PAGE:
Slovenia’s first LGBTQ-themed film, Consequences (or Posledice, 2018), is an arresting portrayal of what happens when institutional and judicial structures fail young gay men. The debut film by director Darko Štante asks: if men haphazardly placed in youth detention centers do not receive adequate support, what happens to the gay men in it? How do failing political structures further marginalise gay men, and leave them twice-removed from society?Continue reading “‘Consequences’: On Gay Loneliness and the Spectacle of Hyper-Masculinity”
“Is this paint the kind that shines in the dark? Do you have someone who makes you happy? Someone who makes you shine like paint?”
While an unflinching look at the plight of LGBTQ Brazilians up to this day, Hard Paint (or Tinta Bruta, 2018) is a sweepingly tender portrayal of gay love. Directed by Brazilian writer-director pair Filipe Matzembacher and Marcio Reolon, the film astutely illuminates the realities of poverty, sex work, and gay loneliness amidst the backdrop of rising homophobic violence against Brazilian LGBTQ people.Continue reading “‘Hard Paint’ and the Tenderness of Gay Love”
In most cases, a man in a leather mask masturbating while watching a young man dance would be a red flag. But at the sex club in the opening of Yann Gonzalez’s Knife+Heart, this is expected and even encouraged. The masked man and the young dancer go home together, presumably for a night of fun. However, it all goes downhill when this man reveals he has a dildo knife and kills his partner. This is Gonzalez’s ridiculously delicious opening of his queer slasher for the ages about a killer tracking down porn stars in Paris during the summer of 1979.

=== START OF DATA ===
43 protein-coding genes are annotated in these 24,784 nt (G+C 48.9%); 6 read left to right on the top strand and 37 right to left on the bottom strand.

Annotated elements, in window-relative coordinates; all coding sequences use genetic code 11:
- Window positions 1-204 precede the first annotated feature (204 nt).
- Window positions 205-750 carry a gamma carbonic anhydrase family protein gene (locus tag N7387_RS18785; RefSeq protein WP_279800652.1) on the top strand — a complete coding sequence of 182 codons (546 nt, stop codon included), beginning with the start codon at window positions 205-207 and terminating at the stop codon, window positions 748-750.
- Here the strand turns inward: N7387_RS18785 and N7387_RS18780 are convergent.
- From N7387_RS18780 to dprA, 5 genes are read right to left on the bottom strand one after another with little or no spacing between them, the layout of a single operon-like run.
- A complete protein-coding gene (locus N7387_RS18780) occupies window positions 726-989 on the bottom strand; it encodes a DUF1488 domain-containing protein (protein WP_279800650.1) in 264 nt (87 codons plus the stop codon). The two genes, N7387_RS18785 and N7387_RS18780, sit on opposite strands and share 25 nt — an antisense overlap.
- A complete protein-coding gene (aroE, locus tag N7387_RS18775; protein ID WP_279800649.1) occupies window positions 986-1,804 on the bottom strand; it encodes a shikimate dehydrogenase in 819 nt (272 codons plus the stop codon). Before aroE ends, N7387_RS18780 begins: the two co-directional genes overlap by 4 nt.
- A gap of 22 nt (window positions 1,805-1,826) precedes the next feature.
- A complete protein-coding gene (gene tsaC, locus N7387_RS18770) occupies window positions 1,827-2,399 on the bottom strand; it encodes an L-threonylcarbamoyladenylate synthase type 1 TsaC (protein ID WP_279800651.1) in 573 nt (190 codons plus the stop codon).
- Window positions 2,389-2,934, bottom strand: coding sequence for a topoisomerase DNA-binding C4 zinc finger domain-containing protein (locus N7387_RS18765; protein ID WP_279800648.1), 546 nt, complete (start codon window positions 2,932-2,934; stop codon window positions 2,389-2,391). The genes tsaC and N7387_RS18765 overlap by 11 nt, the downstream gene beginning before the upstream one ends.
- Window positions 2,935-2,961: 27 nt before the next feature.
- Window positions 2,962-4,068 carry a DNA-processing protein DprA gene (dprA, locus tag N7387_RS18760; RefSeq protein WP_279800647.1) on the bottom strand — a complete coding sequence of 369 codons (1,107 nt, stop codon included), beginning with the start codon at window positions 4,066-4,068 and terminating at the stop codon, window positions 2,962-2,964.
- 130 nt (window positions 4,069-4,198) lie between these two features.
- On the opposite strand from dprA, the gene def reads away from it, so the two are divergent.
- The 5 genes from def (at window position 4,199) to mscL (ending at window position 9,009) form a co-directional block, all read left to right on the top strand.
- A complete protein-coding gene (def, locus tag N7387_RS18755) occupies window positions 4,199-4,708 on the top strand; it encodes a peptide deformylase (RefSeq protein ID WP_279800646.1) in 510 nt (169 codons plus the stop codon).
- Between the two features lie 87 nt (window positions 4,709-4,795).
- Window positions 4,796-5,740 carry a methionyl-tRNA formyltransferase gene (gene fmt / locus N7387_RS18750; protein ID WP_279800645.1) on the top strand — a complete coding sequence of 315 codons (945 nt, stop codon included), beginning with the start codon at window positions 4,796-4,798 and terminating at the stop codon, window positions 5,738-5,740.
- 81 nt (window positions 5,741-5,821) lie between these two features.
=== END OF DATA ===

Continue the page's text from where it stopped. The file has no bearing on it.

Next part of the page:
Anne Parèze (played by the ethereal Vanessa Paradis) is a porn producer who exclusively makes gay male porn at a discount. Her performers are constantly demanding payment, even discussing their paychecks mid-blow job. Meanwhile, Anne won’t stop drinking her pain away after a breakup with her girlfriend of 10 years, who is also her editor. Amidst this turmoil, someone begins picking off her porn stars one by one, casting a shadow of fear over the studio. But while performing her grief, Anne decides to use these crimes as inspiration for her next porno, Homo-cidal. The narrative intertwines her desire to make the next great porn film, her investigation into the killer, and her declining mental state in the face of a broken relationship.
The Criterion collection is not the most inclusive of lists. The majority of films introduced into the canon belong to cisgender and heterosexual filmmakers. While the lack of representation reflects cinema as a whole, and Criterion tends to lean towards an era not known for acceptance, it’s still a disappointing fact. Regardless of this, there are a handful of gay filmmakers whose works have been given the Criterion seal of approval, a trusted sign of the contributions they have made, not only to the art of filmmaking, but to the gay cinematic community as a whole.
Mysterious Object at Noon (2000)
Weerasethakul, affectionally known by his fans as “Joe”, is an experimental filmmaker whose interest in the unconventional makes his feature-length debut, Mysterious Object at Noon, a must-watch from Criterion’s archive. Taking the concept of exquisite corpse (a surreal method by which art is assembled based on chance), Weerasethakul combines documentary filmmaking with art-house style, pushing the boundaries of cinema and successfully creating a patchwork story from various interviewees across Thailand.
Though Weerasethakul’s debut does not explicitly address sexuality, the theme is often explored across his work, alongside various subjects such as nature, Western perceptions of Asia, and dreams. His passion for looking beyond the expectations of the mainstream is undoubtedly influenced by his homosexuality. “For me, the word queer means anything’s possible,” Weerasethakul explained in an interview, allying himself immediately with the concept of queer cinema.